3. Feeling “guilt-tripped” by friends trying to get a part. If you’re my friend, I already think you’re talented and amazing, so don’t ask me to prove it by giving you a part out of guilt. “Hey! You’ve NEVER cast me in anything,” complain some people. Or others, “I came to see both your plays! Isn’t it time we worked together?” I value my friends. I value people who support my work and take time to see it. And I want to work with my friends, all things being equal. But hey! I don’t owe anyone a part. And it’s not fair to guilt me into casting you. If you’ve supported my work in the past only to get a role in the future, well at least be savvy about that and don’t tell me. Know that if there’s ever a part that’s on-the-money for a friend that I know can hit it out of the park, you will likely get the part, all things being equal. If I’m not sure you’re on-the-money for it, it’s just business and we have to see if it will work out or not.
4. Liking an actor for the part, only to later discover he’s unavailable for the dates required. Listen, I know these sound like basic things. But believe me, actors disregard them all the time (or the agents do by not knowing the schedules of their own actors). Our reading is going to take place in December. So if you’re going home to Nebraska for the entire month, please do not submit! We’ll catch up on the next project, the next breakdown and c’ la vie! I really do understand the desire to expand your network or take an audition just for experience, but when you do so knowing that you are ultimately unavailable to work, you are in bad faith with the casting director/producer/director calling you in and this is a reflection on your character. And to an indie film director, character counts because we often don’t even carry insurance on the actors, so we are relying on you to be truthful and forthright about your schedule. So I say, “Don’t submit unless you are available for the dates required!”
5. Having actors flake because they are uncomfortable with the material. Listen, I have produced a number of projects and films with an LGBT element. I’m also from Texas and a family filled with “red state” Christian conservatives. So I really do understand if an actor isn’t comfortable with material I write. If you see in the breakdowns that it’s a gay character, then it’s a gay character. I’m not going to change it. And if you don’t want to play that character, don’t submit for it in the first place. Or, if you do submit, then read the sides and decide you’re not comfortable, simply call and cancel or email and cancel with enough notice for us to fill your slot. What is not cool is being so uncomfortable that you can’t man up (or woman up) and let us know you’re not coming to the audition. It’s also very rude to your fellow actors. That slot could’ve been filled. There are plenty of amazing actors – gay, straight, bi or questioning – that have no issues playing gay roles. And one of them could’ve auditioned for us in your place. A no-show/no-call is almost a 100% guarantee that you won’t be called in for anything in the future. Again, as indies, we don’t always carry insurance on the actors and I simply can’t risk someone flaking and not showing up on set. If you’re uncomfortable with the character, but cancel your audition respectfully, I might get a better sense of you and might bring you in for something different the next time around, no hard feelings. That’s how we do it in Texas.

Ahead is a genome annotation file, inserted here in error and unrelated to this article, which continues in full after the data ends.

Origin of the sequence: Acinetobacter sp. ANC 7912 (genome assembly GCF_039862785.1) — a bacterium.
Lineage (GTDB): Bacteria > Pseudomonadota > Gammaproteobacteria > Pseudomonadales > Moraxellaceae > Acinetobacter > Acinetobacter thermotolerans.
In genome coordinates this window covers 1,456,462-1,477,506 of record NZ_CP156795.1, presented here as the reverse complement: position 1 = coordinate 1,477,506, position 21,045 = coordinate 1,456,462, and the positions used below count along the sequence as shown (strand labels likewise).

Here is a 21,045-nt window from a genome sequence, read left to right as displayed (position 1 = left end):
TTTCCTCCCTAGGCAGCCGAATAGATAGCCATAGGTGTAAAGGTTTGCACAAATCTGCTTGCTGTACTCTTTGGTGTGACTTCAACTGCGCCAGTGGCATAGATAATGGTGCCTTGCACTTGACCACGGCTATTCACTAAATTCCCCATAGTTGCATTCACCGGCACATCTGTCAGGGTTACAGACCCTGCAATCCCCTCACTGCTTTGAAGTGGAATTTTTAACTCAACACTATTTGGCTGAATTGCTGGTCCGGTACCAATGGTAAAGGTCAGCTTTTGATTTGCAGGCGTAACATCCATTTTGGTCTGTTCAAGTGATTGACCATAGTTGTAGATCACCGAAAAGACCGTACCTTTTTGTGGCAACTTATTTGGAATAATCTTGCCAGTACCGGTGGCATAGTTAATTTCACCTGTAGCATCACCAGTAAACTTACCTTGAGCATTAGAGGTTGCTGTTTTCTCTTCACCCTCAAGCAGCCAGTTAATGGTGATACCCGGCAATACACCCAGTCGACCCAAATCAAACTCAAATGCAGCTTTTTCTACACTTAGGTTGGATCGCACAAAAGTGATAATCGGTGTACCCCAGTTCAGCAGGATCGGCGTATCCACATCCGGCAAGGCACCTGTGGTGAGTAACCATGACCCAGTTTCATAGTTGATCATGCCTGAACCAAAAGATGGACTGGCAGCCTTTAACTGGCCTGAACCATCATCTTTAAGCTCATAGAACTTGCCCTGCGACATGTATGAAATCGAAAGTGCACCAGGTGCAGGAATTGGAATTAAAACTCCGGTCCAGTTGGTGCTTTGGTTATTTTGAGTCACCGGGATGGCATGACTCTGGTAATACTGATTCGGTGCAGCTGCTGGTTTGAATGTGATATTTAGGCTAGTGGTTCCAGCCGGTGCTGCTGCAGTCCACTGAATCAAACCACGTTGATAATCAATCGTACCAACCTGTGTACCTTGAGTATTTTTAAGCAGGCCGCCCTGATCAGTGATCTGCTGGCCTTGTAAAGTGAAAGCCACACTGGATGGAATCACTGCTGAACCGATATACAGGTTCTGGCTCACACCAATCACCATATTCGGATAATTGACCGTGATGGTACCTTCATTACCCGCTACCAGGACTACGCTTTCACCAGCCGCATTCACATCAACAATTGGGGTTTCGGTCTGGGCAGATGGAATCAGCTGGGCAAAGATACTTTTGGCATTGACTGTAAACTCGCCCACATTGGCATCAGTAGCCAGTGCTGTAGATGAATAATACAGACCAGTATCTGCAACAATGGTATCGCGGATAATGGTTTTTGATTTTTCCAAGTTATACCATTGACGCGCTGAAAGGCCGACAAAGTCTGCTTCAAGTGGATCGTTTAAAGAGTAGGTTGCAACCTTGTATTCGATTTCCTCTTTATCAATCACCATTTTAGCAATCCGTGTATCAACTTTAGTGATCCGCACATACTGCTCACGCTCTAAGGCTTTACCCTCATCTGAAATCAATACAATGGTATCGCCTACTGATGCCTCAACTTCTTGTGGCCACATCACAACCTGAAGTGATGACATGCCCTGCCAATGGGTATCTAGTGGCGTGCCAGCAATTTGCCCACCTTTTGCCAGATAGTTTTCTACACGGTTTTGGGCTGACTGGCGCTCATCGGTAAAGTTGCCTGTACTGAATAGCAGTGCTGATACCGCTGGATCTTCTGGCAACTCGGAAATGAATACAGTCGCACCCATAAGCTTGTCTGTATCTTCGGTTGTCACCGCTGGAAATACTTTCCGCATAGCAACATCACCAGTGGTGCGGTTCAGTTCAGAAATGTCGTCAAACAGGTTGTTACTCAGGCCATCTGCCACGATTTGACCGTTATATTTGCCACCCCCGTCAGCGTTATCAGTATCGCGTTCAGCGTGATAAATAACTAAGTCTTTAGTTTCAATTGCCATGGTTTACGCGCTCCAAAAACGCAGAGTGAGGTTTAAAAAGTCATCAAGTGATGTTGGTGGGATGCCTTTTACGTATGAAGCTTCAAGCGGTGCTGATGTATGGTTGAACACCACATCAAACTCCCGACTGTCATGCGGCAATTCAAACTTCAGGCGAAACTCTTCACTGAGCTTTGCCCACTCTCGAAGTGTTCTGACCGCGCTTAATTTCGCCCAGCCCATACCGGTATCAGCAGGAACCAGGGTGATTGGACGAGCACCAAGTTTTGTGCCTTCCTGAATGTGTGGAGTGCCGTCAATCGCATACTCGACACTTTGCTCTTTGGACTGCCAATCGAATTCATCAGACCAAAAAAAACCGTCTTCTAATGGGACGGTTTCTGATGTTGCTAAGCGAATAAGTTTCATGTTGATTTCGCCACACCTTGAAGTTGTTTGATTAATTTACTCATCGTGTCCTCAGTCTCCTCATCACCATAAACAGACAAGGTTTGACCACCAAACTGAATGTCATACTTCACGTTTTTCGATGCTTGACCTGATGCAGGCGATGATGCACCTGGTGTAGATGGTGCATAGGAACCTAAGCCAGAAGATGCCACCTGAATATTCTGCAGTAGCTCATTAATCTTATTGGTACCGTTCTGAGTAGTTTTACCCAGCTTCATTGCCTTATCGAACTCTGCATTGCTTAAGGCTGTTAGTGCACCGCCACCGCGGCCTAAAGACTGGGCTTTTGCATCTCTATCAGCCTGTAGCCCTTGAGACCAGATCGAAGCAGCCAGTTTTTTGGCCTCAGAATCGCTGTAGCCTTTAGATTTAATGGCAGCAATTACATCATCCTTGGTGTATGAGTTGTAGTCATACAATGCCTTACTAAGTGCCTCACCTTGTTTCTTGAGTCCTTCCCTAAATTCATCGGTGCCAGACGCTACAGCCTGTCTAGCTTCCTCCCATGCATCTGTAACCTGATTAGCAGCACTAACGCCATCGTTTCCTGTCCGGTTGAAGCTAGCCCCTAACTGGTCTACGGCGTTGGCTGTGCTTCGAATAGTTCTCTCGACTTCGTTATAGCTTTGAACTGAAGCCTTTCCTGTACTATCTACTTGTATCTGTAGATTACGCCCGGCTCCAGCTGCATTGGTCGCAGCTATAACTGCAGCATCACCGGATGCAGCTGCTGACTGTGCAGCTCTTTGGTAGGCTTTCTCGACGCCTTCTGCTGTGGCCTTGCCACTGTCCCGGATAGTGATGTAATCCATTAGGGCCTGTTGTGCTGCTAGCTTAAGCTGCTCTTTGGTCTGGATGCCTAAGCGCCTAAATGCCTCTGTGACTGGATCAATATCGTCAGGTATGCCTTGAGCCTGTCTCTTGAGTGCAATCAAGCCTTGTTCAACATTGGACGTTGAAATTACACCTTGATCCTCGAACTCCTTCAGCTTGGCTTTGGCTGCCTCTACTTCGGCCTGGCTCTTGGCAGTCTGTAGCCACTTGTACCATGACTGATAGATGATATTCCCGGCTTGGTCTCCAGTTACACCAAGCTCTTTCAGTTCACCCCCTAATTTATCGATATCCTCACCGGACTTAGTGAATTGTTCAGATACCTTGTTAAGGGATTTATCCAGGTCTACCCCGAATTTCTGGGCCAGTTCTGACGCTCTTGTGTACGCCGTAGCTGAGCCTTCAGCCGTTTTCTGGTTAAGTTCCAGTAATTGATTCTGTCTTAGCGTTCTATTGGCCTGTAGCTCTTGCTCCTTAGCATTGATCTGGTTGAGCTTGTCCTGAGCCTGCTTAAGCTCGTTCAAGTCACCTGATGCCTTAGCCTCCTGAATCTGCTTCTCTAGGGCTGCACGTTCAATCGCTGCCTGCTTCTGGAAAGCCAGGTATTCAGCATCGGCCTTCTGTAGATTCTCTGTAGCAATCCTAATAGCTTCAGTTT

Ok, so that’s my advice for submitting for roles and avoiding running into a director’s pet peeves (at least this director’s pet peeves). Now, look out for the breakdown next week, which will be released to this blog and to our Facebook fan page. And hope you all keep making movies.
Hunter Lee Hughes is a filmmaker living and working in Los Angeles and the founder of Fatelink, an open source production company. Our filmmaking blog charts the progress of each of our projects. If you enjoy the blog, please support our team by following us on Facebook, Twitter (@Fatelink) or Instagram (@Fatelink).